Disability Advocacy Review
Tuesday, 23rd June 2015
at 11:05 am
Xavier Smerdon, Journalist
People with disability, their families and disability advocates are being urged to participate in a review of the Federal Government’s National Disability Advocacy Framework.
The Federal Government said the National Disability Advocacy Framework is the structure that Governments work within to enable and support people with disability to protect their rights and overcome barriers.
Commonwealth, State and Territory Disability Ministers endorsed the current Framework in 2012.
Assistant Minister for Social Services, Mitch Fifield said the review would ensure the Framework remains relevant in a changing disability environment, including the introduction of the National Disability Insurance Scheme (NDIS).
“The Department of Social Services is leading the review on behalf of State and Territory Governments, and in consultation with advocacy agencies and other key stakeholders,” Fifield said.
“Feedback from the review, together with insights from recent NDIS consultations, will be used to develop the new Framework.
“Governments will use the Framework to promote greater consistency across advocacy programmes and ensure the rights of people with disability are upheld. It will also help to describe how advocacy will be provided in the NDIS environment.
“The new Framework will be presented to the Disability Reform Council in December 2015 and will be released to the public in early 2016.
“The National Disability Insurance Scheme (NDIS) commenced in 2013 and is being progressively rolled out across Australia bringing significant change to the delivery of services and support to people with disability.”
In March 2015, Senator Fifield announced a 12-month funding extension to current providers of the National Disability Advocacy Program (NDAP).
He said more than 11,500 people received support through the NDAP in 2013-14.
Existing three-year agreements with providers were due to expire on 30 June 2015, but have now been extended until 30 June 2016.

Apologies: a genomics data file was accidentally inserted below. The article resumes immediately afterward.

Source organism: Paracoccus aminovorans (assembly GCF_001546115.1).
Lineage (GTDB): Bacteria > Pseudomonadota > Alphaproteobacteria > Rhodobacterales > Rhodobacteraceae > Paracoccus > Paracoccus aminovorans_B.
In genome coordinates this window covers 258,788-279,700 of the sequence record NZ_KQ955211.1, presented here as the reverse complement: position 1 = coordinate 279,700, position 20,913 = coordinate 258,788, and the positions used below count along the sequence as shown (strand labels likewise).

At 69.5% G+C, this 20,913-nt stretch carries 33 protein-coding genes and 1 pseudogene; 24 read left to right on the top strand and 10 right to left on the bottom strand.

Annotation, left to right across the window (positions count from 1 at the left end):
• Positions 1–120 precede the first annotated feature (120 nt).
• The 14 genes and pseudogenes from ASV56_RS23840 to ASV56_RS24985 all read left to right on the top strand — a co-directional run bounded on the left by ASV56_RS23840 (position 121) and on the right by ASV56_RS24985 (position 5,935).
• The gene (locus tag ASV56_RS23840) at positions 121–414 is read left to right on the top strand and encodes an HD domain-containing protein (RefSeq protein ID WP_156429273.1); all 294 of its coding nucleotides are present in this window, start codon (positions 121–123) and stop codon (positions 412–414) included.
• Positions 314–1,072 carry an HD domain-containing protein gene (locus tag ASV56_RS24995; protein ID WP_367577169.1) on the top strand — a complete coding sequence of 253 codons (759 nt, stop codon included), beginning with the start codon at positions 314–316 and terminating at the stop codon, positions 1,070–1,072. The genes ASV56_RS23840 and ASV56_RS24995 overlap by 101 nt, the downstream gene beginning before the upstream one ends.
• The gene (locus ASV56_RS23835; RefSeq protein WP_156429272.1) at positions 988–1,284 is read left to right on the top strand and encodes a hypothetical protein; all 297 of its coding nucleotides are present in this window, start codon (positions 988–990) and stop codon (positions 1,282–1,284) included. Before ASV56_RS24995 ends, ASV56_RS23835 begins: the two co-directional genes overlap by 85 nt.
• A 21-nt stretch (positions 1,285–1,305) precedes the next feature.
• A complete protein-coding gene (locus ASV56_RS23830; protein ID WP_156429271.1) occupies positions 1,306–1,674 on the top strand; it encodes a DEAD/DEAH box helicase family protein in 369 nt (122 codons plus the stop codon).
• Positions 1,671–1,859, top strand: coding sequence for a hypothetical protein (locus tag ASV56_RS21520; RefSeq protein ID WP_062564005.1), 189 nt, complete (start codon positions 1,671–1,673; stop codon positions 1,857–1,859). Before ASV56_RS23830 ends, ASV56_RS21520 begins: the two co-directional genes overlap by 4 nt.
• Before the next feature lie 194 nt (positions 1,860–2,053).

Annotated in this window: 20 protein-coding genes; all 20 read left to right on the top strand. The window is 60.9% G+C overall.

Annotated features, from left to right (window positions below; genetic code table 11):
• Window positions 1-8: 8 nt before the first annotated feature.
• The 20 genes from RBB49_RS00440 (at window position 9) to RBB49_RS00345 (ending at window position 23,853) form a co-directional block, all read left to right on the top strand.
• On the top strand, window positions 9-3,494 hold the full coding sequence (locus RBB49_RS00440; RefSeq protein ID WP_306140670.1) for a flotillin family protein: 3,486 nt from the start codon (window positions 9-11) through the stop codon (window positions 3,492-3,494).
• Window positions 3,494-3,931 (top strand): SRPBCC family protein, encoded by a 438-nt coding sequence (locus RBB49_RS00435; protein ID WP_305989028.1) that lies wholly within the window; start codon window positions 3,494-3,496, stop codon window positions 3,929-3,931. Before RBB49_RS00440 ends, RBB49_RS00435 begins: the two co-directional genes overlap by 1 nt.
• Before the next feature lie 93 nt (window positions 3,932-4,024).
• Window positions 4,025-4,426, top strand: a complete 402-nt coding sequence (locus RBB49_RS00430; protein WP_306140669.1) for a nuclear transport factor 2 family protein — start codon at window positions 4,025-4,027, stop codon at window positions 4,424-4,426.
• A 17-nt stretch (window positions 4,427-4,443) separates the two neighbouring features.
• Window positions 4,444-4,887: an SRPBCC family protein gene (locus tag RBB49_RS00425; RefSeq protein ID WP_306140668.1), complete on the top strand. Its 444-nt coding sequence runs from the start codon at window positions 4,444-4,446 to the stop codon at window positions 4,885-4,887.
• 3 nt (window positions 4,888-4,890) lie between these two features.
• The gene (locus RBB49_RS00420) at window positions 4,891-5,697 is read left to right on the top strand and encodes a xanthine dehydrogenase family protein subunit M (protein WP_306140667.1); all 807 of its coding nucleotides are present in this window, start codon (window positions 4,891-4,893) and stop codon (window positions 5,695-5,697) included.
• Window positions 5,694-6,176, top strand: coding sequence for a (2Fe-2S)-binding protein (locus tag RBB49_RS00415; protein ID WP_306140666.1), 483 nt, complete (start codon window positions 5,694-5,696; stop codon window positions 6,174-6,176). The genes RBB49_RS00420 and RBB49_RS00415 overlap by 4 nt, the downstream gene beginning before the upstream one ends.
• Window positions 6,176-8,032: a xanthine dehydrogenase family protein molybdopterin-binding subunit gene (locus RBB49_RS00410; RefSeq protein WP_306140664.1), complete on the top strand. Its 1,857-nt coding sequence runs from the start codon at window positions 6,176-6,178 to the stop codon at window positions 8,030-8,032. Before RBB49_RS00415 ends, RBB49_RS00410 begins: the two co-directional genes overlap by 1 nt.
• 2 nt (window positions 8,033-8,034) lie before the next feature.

“The extension allows advocacy groups to continue supporting people with disability while planning takes place for the future of the NDAP,” Senator Fifield said at the time.
“As the NDIS rolls out across Australia, NDAP providers will continue to assist people with disability to participate in decisions that impact their lives, including helping them access both the NDIS and mainstream services.”
The new Review includes a Discussion Paper to assist those making submissions.
In April 2015, the Council of Australian Governments’ Disability Reform Council agreed that NDIS would fund:
• decision supports
• safeguard supports
• capacity-building for participants, including support to approach and interact with disability supports and access mainstream services.
The Disability Reform Council agreed that systemic advocacy, legal review and representation will be funded outside the NDIS. This is in line with the 2011 Productivity Commission Inquiry Report into Disability Care and Support, which recommended advocacy be funded and provided outside the NDIS.
The Review Discussion Paper said these decisions have an impact on how organisations will provide advocacy supports in the NDIS environment and some of the details are still to be worked out.
The Paper said the Department of Social Services, together with State and Territory Governments will use feedback from the consultation to develop a new Framework.
“The new Framework will be presented to Disability Ministers at the Disability Reform Council meeting in December 2015 for endorsement,” the paper said.
“The new Framework will be uploaded to the Department of Social Services website in early 2016.”
To have your say, make a submission at engage.dss.gov.au/ndaf before 24 July 2015.